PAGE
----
Growth Of Women Leaders In Cyber Provides Promising Trajectory For Industry Diversity
Change Still Doesn’t Go Far Enough, Though Some Companies Already Achieving Parity
Statistics on women in cyber security have been hard to come by with many conversations citing a 2013 Frost & Sullivan research report co-branded by (ISC)2 observing that women make up about 11% of the cyber workforce.
This might be the year when the security sector shifts the discussion from the lack of gender diversity to demonstrating an uptick in women making a difference in security leadership positions. At a minimum, the forecasts to monitor and report on industry change in the workforce are in place.
Recent statistics and predictions for women in cyber include:
- Cybersecurity Ventures predicts that women will represent more than 20% of the global cyber security workforce by the end of 2019
- Forrester predicts that the number of women CISOs at Fortune 500 companies will rise to 20% in 2019, compared with 13% in 2017
- Boardroom Insiders states that 20% of Fortune 500 global chief information officers (CIOs) are now women — the largest percentage ever
- Research from cyber security recruiters BeecherMadden showed that the U.K. cyber security industry was 18% female at the close of 2018
Much has been said about the lack of talent in the cyber security industry, yet half of the population has been underrepresented in cyber careers. Forrester’s recommendations for changing the approach include expanding how the organization searches for talent, identifying other disciplines with relevant skill sets, and making sure that an inclusive culture has been created that will lead to a more diverse industry.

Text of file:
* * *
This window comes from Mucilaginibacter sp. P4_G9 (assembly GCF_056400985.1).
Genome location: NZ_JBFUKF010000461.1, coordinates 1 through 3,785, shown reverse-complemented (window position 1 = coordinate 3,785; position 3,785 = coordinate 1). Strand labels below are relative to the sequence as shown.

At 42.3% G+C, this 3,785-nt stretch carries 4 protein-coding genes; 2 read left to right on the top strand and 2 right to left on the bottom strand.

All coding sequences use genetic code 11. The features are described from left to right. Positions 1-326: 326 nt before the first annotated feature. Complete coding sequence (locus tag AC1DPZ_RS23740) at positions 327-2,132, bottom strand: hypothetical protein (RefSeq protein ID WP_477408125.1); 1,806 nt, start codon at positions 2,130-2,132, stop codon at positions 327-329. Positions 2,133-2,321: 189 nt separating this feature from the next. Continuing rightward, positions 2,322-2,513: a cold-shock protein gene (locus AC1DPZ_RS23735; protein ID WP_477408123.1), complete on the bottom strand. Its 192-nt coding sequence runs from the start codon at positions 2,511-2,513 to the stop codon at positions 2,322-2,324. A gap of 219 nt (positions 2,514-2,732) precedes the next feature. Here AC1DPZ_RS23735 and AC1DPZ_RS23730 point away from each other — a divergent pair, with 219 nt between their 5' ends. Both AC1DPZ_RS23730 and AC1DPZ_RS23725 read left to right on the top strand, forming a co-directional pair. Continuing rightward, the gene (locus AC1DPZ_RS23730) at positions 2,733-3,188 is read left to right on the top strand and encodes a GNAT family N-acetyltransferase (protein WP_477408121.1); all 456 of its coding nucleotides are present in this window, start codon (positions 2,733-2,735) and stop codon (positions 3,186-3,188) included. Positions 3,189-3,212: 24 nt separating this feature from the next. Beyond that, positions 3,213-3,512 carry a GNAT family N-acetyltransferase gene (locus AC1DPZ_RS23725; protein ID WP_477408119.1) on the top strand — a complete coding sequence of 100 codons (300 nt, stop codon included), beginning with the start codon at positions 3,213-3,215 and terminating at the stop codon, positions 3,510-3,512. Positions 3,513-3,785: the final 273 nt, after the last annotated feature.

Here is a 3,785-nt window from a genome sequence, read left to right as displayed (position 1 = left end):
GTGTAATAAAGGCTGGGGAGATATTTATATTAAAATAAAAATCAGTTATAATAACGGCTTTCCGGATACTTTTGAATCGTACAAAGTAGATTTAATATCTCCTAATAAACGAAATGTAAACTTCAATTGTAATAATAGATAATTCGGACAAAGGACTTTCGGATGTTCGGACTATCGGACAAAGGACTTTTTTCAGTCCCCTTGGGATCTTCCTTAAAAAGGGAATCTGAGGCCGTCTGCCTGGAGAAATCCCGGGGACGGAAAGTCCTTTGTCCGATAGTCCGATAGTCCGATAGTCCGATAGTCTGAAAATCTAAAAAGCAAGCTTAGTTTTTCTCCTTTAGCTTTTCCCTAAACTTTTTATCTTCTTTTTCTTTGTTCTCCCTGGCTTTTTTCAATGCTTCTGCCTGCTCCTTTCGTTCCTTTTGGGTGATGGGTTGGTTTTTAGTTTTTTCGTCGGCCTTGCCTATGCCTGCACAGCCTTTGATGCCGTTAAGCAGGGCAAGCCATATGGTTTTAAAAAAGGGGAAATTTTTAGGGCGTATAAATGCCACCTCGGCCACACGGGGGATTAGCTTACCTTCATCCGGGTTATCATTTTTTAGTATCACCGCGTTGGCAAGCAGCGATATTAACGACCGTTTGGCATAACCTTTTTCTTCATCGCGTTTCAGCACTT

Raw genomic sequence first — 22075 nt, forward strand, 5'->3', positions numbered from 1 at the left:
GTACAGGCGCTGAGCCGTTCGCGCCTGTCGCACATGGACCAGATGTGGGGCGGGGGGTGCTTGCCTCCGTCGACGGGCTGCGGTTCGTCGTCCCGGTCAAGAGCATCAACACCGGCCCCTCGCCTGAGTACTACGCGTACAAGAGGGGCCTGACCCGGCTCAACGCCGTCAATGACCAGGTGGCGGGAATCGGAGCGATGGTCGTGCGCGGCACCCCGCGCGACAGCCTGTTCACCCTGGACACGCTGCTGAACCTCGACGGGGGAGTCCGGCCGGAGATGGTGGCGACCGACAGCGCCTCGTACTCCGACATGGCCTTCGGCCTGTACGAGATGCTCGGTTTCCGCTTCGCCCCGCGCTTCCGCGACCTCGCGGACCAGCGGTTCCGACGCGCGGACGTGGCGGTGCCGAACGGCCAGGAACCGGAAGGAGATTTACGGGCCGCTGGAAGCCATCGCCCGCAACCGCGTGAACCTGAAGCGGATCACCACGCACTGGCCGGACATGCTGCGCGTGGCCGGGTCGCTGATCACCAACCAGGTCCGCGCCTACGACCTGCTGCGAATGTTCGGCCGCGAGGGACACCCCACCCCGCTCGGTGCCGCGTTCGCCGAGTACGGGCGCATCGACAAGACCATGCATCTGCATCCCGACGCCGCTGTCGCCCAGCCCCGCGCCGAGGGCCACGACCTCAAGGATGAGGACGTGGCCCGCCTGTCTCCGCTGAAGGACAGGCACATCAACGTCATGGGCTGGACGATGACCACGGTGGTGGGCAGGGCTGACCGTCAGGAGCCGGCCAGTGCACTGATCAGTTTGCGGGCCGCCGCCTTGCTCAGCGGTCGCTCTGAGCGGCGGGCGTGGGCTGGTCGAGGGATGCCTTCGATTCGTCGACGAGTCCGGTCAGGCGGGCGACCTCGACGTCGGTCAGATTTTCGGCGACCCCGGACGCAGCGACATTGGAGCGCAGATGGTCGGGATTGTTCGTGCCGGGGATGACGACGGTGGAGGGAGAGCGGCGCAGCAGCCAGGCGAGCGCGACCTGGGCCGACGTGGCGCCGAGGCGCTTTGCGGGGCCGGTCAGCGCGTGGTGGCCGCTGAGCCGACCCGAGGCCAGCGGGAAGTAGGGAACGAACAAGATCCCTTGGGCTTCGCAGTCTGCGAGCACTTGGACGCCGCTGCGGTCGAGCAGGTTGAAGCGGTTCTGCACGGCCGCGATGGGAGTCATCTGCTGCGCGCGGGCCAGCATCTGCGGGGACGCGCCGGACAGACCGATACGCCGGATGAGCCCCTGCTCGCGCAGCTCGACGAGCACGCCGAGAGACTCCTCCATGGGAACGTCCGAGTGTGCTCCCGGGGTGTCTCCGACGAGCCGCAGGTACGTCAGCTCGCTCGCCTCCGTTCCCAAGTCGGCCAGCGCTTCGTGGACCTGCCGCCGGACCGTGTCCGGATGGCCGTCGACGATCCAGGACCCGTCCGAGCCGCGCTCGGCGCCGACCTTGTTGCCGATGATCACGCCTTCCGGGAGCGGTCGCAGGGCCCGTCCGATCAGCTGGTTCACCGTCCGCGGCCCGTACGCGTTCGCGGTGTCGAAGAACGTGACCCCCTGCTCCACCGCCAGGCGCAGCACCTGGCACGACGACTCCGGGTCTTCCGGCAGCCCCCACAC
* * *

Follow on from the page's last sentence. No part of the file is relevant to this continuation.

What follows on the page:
See Related: The Need For Diversity In A Cyber Security Workforce
To benefit from this trend, the research team suggested:
- Implementing targeted hiring goals for women
- Focusing recruiting efforts on groups with more diversity
- Consider women in other technology, compliance, legal, or risk roles as your next potential CISO
- Sustain a culture of acceptance, inclusion, and mentorship to hold on to top talent
“Given that increasing the number of women in cybersecurity is a goal that many companies hold, we should all be pleased that we have started making progress,” stated Karla Reffold, COO and founder of BeecherMadden in a press release. “18% still doesn't go far enough, and while 50% may seem far away, there are some companies at this level already.”
At the RSA Conference USA 2019 held in San Francisco, VP and curator Sandra Toms wrote that 46% of all keynote speakers were women and 32% of overall speakers.
Everyone can help create diversity within the team, observed a cyber and risk leader at our CISO Exchange East 2019 event. Whether looking at growth in employee origin, gender, gender identity or generation, involve HR to check your progress and compare with your desired outcome. By charting out where you see the talent going for a couple of years and showing how proactive you are about their professional growth path, you will get a lot of loyalty in return and the ability to impact peoples’ lives.